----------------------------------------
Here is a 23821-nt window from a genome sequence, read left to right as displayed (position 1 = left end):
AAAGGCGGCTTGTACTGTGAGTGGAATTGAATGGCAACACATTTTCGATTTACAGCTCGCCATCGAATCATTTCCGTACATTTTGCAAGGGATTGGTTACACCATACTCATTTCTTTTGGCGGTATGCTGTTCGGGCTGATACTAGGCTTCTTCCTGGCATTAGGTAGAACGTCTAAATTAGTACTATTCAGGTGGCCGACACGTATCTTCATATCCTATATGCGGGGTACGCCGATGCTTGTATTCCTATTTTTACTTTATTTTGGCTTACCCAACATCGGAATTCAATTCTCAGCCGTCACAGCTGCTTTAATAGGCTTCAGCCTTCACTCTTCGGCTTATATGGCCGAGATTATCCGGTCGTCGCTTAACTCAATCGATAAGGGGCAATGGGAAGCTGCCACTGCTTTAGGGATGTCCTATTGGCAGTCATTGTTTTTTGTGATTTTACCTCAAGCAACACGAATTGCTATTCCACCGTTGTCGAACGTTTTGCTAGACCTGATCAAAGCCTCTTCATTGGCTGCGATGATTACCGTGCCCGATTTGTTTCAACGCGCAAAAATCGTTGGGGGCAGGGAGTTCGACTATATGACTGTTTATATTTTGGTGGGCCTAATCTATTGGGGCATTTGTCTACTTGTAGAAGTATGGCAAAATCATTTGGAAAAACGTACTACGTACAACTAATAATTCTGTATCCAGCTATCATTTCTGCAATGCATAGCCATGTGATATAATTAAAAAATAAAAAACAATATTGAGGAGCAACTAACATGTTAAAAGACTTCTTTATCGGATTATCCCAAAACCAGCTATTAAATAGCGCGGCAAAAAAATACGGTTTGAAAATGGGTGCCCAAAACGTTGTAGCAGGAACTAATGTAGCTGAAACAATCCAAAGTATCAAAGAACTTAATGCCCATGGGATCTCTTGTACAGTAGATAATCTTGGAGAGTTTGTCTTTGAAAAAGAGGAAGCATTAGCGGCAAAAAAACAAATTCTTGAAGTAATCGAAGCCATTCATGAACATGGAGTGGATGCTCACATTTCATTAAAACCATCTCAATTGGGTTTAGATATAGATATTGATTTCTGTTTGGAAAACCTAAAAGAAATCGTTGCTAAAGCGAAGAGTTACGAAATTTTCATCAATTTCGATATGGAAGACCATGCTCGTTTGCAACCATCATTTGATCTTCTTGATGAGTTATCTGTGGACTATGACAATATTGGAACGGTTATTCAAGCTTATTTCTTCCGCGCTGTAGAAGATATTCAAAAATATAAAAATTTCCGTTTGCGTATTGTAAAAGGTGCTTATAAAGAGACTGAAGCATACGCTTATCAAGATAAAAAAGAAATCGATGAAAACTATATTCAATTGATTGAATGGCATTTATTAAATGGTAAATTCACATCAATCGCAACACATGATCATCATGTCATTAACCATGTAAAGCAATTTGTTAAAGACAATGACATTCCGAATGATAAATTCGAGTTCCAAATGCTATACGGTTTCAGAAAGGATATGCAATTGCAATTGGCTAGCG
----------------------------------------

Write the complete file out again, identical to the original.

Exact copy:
Here is a 23821-nt window from a genome sequence, read left to right as displayed (position 1 = left end):
AAAGGCGGCTTGTACTGTGAGTGGAATTGAATGGCAACACATTTTCGATTTACAGCTCGCCATCGAATCATTTCCGTACATTTTGCAAGGGATTGGTTACACCATACTCATTTCTTTTGGCGGTATGCTGTTCGGGCTGATACTAGGCTTCTTCCTGGCATTAGGTAGAACGTCTAAATTAGTACTATTCAGGTGGCCGACACGTATCTTCATATCCTATATGCGGGGTACGCCGATGCTTGTATTCCTATTTTTACTTTATTTTGGCTTACCCAACATCGGAATTCAATTCTCAGCCGTCACAGCTGCTTTAATAGGCTTCAGCCTTCACTCTTCGGCTTATATGGCCGAGATTATCCGGTCGTCGCTTAACTCAATCGATAAGGGGCAATGGGAAGCTGCCACTGCTTTAGGGATGTCCTATTGGCAGTCATTGTTTTTTGTGATTTTACCTCAAGCAACACGAATTGCTATTCCACCGTTGTCGAACGTTTTGCTAGACCTGATCAAAGCCTCTTCATTGGCTGCGATGATTACCGTGCCCGATTTGTTTCAACGCGCAAAAATCGTTGGGGGCAGGGAGTTCGACTATATGACTGTTTATATTTTGGTGGGCCTAATCTATTGGGGCATTTGTCTACTTGTAGAAGTATGGCAAAATCATTTGGAAAAACGTACTACGTACAACTAATAATTCTGTATCCAGCTATCATTTCTGCAATGCATAGCCATGTGATATAATTAAAAAATAAAAAACAATATTGAGGAGCAACTAACATGTTAAAAGACTTCTTTATCGGATTATCCCAAAACCAGCTATTAAATAGCGCGGCAAAAAAATACGGTTTGAAAATGGGTGCCCAAAACGTTGTAGCAGGAACTAATGTAGCTGAAACAATCCAAAGTATCAAAGAACTTAATGCCCATGGGATCTCTTGTACAGTAGATAATCTTGGAGAGTTTGTCTTTGAAAAAGAGGAAGCATTAGCGGCAAAAAAACAAATTCTTGAAGTAATCGAAGCCATTCATGAACATGGAGTGGATGCTCACATTTCATTAAAACCATCTCAATTGGGTTTAGATATAGATATTGATTTCTGTTTGGAAAACCTAAAAGAAATCGTTGCTAAAGCGAAGAGTTACGAAATTTTCATCAATTTCGATATGGAAGACCATGCTCGTTTGCAACCATCATTTGATCTTCTTGATGAGTTATCTGTGGACTATGACAATATTGGAACGGTTATTCAAGCTTATTTCTTCCGCGCTGTAGAAGATATTCAAAAATATAAAAATTTCCGTTTGCGTATTGTAAAAGGTGCTTATAAAGAGACTGAAGCATACGCTTATCAAGATAAAAAAGAAATCGATGAAAACTATATTCAATTGATTGAATGGCATTTATTAAATGGTAAATTCACATCAATCGCAACACATGATCATCATGTCATTAACCATGTAAAGCAATTTGTTAAAGACAATGACATTCCGAATGATAAATTCGAGTTCCAAATGCTATACGGTTTCAGAAAGGATATGCAATTGCAATTGGCTAGCG